Calm around other dogs

It’s your job to protect your dog.  People with approach you with their dogs and want their dog to play with your dog.  No…don’t let this happen.  Your dog is your service dog and should not be interacting with other dogs.   

As a service dog, your dog should be taught to ignore other dogs.  If your dog can learn this lesson, your dog will be ignored by other dogs.

Remember that your dog needs you.  Your dog does not need other dogs as friends.  Your dog is not a pack dog like a Beagle that is about to go on a hunt.  Your dog is a service dog that is there to serve only you.

If your dog is lunging every time he sees another dog, he may not be suitable as a service dog.  If the dog just recently picked up this behavior you may be able to work with your dog to ignore other dogs, depending on your bond with the dog.  However, if this has been a long-term problem, it may take years to correct, if at all.

Once a dog has learned a behavior, he won’t forget the strategy that it learned worked.   So, if he learned that aggression toward another dog worked he will continue that behavior.

Dog can read your emotions, so if you don’t want your dog to react to other dogs, you need to stay calm.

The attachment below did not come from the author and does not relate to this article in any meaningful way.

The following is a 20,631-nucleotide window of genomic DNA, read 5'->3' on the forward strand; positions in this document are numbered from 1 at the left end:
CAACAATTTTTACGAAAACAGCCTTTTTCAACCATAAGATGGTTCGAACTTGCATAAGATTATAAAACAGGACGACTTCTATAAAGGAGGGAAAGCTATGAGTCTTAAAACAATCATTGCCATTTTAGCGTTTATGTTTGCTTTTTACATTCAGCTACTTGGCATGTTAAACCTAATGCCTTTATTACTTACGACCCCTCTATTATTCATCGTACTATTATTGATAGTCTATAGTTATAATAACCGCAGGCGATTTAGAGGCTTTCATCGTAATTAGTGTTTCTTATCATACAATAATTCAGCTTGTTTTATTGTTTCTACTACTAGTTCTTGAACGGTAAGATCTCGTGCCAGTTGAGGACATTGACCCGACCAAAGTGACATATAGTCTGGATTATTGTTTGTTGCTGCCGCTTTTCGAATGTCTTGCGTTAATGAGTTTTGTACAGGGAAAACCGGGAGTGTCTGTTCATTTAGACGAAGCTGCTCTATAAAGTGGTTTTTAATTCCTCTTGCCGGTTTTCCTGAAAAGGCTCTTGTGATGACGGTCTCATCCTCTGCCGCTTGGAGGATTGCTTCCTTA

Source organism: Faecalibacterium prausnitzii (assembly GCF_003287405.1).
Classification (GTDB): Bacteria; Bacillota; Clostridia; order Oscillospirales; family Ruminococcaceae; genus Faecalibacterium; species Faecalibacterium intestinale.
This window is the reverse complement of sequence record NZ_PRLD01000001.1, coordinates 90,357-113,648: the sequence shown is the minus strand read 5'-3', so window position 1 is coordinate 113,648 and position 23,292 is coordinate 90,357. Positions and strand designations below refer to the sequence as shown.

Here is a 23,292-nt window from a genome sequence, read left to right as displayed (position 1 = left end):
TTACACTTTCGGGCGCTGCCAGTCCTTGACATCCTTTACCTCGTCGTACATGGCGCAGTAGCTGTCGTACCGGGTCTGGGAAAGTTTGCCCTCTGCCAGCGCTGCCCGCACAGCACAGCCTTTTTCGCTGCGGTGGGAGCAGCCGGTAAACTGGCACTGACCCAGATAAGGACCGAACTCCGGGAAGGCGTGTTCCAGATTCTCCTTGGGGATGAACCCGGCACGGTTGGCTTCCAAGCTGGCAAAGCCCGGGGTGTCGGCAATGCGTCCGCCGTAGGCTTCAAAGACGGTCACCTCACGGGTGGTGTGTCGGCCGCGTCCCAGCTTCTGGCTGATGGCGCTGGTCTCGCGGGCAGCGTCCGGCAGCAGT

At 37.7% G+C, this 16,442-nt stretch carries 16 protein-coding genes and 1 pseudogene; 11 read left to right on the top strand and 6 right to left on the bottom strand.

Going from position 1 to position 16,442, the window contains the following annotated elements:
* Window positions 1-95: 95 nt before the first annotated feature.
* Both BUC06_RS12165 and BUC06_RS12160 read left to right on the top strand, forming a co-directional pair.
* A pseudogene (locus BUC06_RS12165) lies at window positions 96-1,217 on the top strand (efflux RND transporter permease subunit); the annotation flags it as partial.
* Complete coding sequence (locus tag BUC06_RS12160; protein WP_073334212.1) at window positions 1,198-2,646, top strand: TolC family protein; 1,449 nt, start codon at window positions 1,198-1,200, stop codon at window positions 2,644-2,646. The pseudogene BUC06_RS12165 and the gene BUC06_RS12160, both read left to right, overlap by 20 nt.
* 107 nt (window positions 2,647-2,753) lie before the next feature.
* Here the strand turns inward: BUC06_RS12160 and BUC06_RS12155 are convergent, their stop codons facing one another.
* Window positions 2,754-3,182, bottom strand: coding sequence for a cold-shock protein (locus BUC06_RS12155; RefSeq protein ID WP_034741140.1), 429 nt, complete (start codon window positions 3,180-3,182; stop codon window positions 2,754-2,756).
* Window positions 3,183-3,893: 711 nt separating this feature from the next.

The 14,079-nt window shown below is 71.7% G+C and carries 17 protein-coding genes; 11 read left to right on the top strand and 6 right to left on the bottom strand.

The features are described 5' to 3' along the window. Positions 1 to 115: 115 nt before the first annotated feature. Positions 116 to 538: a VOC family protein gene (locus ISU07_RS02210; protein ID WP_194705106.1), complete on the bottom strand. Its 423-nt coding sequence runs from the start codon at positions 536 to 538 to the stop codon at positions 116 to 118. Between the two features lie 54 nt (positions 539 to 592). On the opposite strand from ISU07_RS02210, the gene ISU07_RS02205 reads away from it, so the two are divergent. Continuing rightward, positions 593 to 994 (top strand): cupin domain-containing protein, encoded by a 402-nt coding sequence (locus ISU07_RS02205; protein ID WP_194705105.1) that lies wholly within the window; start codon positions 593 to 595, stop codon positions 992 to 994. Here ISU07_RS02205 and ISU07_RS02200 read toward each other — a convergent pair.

How to train your dog to be calm around other dogs?  Start in your house work on sit/stay and nose touch to your hand until it’s so second nature to your dog that all you have to say is “touch” and your dog will come running to touch your hand.  Also work on eye contact.  “Watch” is another excellent tool to use.  Remember to act enthusiastic with great praise when your dog is successful at these tasks.

Now take this to your backyard and when perfected to your front yard.  Use a long line and with any luck a dog will walk by and use the sit/stay and touch or watch command.  If your dog is more interested in the passing dog, go back to step one.  If your dog is good, you can take him on a walk, then progress to a local park.  But NO dog parks, ever!  Your dog is your companion, not a stranger’s dog’s companion.  One attack in a dog park can have a long-term impact on your dog.